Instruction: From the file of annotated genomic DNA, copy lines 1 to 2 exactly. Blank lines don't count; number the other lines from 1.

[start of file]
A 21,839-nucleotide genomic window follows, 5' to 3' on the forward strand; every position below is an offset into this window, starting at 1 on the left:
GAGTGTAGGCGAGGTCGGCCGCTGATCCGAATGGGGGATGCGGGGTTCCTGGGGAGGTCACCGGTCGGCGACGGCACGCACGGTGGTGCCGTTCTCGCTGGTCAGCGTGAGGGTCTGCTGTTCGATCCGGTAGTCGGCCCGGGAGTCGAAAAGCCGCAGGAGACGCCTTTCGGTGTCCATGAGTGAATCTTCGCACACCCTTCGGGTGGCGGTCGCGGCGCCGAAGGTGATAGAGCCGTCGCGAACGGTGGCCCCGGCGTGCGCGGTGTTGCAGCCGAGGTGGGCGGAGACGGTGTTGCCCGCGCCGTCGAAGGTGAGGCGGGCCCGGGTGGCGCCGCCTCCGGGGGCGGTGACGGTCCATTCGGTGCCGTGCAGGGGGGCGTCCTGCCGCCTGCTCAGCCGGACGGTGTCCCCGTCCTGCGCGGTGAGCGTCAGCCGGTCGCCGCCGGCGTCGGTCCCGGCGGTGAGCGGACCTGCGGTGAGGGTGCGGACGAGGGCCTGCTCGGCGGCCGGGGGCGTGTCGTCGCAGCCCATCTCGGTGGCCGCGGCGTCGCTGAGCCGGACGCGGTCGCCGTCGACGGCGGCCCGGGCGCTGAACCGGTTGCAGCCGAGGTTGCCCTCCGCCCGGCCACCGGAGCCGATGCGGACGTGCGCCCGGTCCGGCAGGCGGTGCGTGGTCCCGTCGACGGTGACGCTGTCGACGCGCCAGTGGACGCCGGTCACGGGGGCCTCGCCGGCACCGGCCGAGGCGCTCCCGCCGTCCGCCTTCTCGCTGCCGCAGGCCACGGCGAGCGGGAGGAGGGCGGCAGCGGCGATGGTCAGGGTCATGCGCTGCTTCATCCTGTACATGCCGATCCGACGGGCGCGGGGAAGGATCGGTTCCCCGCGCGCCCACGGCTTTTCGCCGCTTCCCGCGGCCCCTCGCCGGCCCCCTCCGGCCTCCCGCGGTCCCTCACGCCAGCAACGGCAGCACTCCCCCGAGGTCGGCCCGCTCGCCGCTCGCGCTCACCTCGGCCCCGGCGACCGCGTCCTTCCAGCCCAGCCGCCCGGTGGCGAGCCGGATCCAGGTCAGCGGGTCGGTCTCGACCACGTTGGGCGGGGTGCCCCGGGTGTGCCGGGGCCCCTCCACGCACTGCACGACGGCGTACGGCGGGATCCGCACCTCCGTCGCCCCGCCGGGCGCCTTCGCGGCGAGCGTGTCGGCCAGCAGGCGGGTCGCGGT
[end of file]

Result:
A 21,839-nucleotide genomic window follows, 5' to 3' on the forward strand; every position below is an offset into this window, starting at 1 on the left:
GAGTGTAGGCGAGGTCGGCCGCTGATCCGAATGGGGGATGCGGGGTTCCTGGGGAGGTCACCGGTCGGCGACGGCACGCACGGTGGTGCCGTTCTCGCTGGTCAGCGTGAGGGTCTGCTGTTCGATCCGGTAGTCGGCCCGGGAGTCGAAAAGCCGCAGGAGACGCCTTTCGGTGTCCATGAGTGAATCTTCGCACACCCTTCGGGTGGCGGTCGCGGCGCCGAAGGTGATAGAGCCGTCGCGAACGGTGGCCCCGGCGTGCGCGGTGTTGCAGCCGAGGTGGGCGGAGACGGTGTTGCCCGCGCCGTCGAAGGTGAGGCGGGCCCGGGTGGCGCCGCCTCCGGGGGCGGTGACGGTCCATTCGGTGCCGTGCAGGGGGGCGTCCTGCCGCCTGCTCAGCCGGACGGTGTCCCCGTCCTGCGCGGTGAGCGTCAGCCGGTCGCCGCCGGCGTCGGTCCCGGCGGTGAGCGGACCTGCGGTGAGGGTGCGGACGAGGGCCTGCTCGGCGGCCGGGGGCGTGTCGTCGCAGCCCATCTCGGTGGCCGCGGCGTCGCTGAGCCGGACGCGGTCGCCGTCGACGGCGGCCCGGGCGCTGAACCGGTTGCAGCCGAGGTTGCCCTCCGCCCGGCCACCGGAGCCGATGCGGACGTGCGCCCGGTCCGGCAGGCGGTGCGTGGTCCCGTCGACGGTGACGCTGTCGACGCGCCAGTGGACGCCGGTCACGGGGGCCTCGCCGGCACCGGCCGAGGCGCTCCCGCCGTCCGCCTTCTCGCTGCCGCAGGCCACGGCGAGCGGGAGGAGGGCGGCAGCGGCGATGGTCAGGGTCATGCGCTGCTTCATCCTGTACATGCCGATCCGACGGGCGCGGGGAAGGATCGGTTCCCCGCGCGCCCACGGCTTTTCGCCGCTTCCCGCGGCCCCTCGCCGGCCCCCTCCGGCCTCCCGCGGTCCCTCACGCCAGCAACGGCAGCACTCCCCCGAGGTCGGCCCGCTCGCCGCTCGCGCTCACCTCGGCCCCGGCGACCGCGTCCTTCCAGCCCAGCCGCCCGGTGGCGAGCCGGATCCAGGTCAGCGGGTCGGTCTCGACCACGTTGGGCGGGGTGCCCCGGGTGTGCCGGGGCCCCTCCACGCACTGCACGACGGCGTACGGCGGGATCCGCACCTCCGTCGCCCCGCCGGGCGCCTTCGCGGCGAGCGTGTCGGCCAGCAGGCGGGTCGCGGT